They did share a lot of their technology, but I don't think it is evident that they needed to in order to maintain their power.


They did? - how do you know that?

As noted earlier civilizations leave massive footprints - virtually impossible to miss - yet your theoretical world wide empire left nothing you can associate to them.

How does Catalhoyuck fit into your scheme? Jericho? The other very old sites - is there a sign of common trade goods there from a common source? Nope

Yet we can detect trade in obsidian and other minerals going backs tens of thousands of years.




edit on 18/10/17 by Hanslune because: (no reason given)



posted on Oct, 22 2017 @ 12:45 AM
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originally posted by: Hanslune

originally posted by: bloodymarvelous



In our own recent history we watched a fairly small island nation spread out its influence world wide, until it was said that "the sun never sets" on its empire.


Yes and they left signs of their being there in the millions and millions. I found once while standing around waiting at Lukla airport a 17th century English Pence coin. That large empire left artifacts all over the world.



Would you expect to find that coin 10,000 years later?





They did share a lot of their technology, but I don't think it is evident that they needed to in order to maintain their power.


They did? - how do you know that?

As noted earlier civilizations leave massive footprints - virtually impossible to miss - yet your theoretical world wide empire left nothing you can associate to them.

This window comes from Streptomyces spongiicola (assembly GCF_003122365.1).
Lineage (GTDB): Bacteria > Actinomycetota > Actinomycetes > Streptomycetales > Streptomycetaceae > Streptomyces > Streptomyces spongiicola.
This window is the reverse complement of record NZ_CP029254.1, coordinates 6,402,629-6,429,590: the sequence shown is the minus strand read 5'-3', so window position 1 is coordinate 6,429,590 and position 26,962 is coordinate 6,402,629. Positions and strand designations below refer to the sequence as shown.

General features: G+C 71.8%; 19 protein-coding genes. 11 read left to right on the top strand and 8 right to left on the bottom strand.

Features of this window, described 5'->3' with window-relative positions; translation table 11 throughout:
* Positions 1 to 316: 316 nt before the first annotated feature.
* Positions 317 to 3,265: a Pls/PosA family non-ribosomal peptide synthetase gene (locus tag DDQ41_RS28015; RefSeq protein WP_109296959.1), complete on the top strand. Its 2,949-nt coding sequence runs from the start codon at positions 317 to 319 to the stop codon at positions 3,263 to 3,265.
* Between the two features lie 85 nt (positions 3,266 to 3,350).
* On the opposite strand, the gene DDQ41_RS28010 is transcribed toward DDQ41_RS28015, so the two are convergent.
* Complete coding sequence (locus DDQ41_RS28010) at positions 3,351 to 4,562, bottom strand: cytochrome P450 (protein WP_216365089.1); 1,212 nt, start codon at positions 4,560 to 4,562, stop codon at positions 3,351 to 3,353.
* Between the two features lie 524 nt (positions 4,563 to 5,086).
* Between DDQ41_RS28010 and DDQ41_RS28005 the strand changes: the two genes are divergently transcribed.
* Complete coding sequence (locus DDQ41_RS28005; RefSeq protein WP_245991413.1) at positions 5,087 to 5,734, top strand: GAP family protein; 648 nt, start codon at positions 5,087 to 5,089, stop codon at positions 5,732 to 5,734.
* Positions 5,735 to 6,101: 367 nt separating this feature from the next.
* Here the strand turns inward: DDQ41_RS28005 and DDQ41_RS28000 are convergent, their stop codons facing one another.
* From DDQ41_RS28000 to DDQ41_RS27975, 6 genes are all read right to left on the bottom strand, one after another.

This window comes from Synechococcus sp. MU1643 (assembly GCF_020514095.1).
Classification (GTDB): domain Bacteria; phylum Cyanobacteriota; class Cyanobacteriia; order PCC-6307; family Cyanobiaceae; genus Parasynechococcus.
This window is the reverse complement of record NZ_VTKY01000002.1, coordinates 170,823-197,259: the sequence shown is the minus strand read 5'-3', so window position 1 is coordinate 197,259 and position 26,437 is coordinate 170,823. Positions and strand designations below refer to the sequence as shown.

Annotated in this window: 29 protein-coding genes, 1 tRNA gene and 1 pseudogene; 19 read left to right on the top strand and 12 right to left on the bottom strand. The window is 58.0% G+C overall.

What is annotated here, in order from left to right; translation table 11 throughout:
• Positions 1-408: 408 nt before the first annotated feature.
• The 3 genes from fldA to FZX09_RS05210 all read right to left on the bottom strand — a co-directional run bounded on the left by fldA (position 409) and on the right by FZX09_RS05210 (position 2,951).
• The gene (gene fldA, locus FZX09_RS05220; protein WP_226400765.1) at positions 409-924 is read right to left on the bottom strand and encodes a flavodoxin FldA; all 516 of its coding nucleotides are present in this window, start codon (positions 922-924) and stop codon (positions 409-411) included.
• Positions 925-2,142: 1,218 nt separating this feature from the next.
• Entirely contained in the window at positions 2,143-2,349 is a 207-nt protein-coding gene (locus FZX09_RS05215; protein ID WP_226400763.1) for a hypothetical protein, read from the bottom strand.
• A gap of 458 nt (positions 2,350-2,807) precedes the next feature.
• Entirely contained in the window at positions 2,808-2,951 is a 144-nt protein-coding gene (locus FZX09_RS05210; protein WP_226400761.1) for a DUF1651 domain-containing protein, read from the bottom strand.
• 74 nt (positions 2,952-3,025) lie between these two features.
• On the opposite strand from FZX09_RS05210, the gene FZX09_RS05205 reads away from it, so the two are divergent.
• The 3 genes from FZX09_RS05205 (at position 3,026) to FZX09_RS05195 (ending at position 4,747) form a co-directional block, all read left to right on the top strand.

How does Catalhoyuck fit into your scheme? Jericho? The other very old sites - is there a sign of common trade goods there from a common source? Nope

Yet we can detect trade in obsidian and other minerals going backs tens of thousands of years.





Perhaps I was unclear. I was pointing out that the British made a deliberate effort to share their technology. Victoria actually believed it was her role to educate the people the empire was encountering.

If another society in the distant past suddenly found itself capable of far sea navigation, and possessed military abilities that gave them advantage over the rest of the world, it is entirely possible they would take things the other way: and go out of their way not to share any technology. Preferring to leverage their advantage to its fullest profit.


Suppose, for example, that your society knows how to make iron swords. You can take a boat load of these swords to a group of more primitive people, and they'll trade you gold, food, furs....... whatever you want. Just don't let them know how you made the swords and you can keep on making that trade again and again.

You can do what the first world did for a long time: extract everyone else's natural resources, giving them finished products in exchange. Never letting them rise above their dependency.
edit on 22-10-2017 by bloodymarvelous because: got the quotes wrong.



posted on Oct, 22 2017 @ 12:51 AM
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I almost missed this part.


originally posted by: Hanslune

How does Catalhoyuck fit into your scheme? Jericho? The other very old sites - is there a sign of common trade goods there from a common source? Nope

Yet we can detect trade in obsidian and other minerals going backs tens of thousands of years.





Does it ever strike you as odd that the most abundant finds come from a place with a dry, arid environment for the last 8,000 or so years?

You don't see a selection bias in that? Not a deliberate one, mind you. But a bias nonetheless.

Can you expect places with other climates to be equally as forthcoming with artifacts? And yet it seems that perhaps you do expect that.



posted on Oct, 22 2017 @ 04:45 AM
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originally posted by: Krazysh0t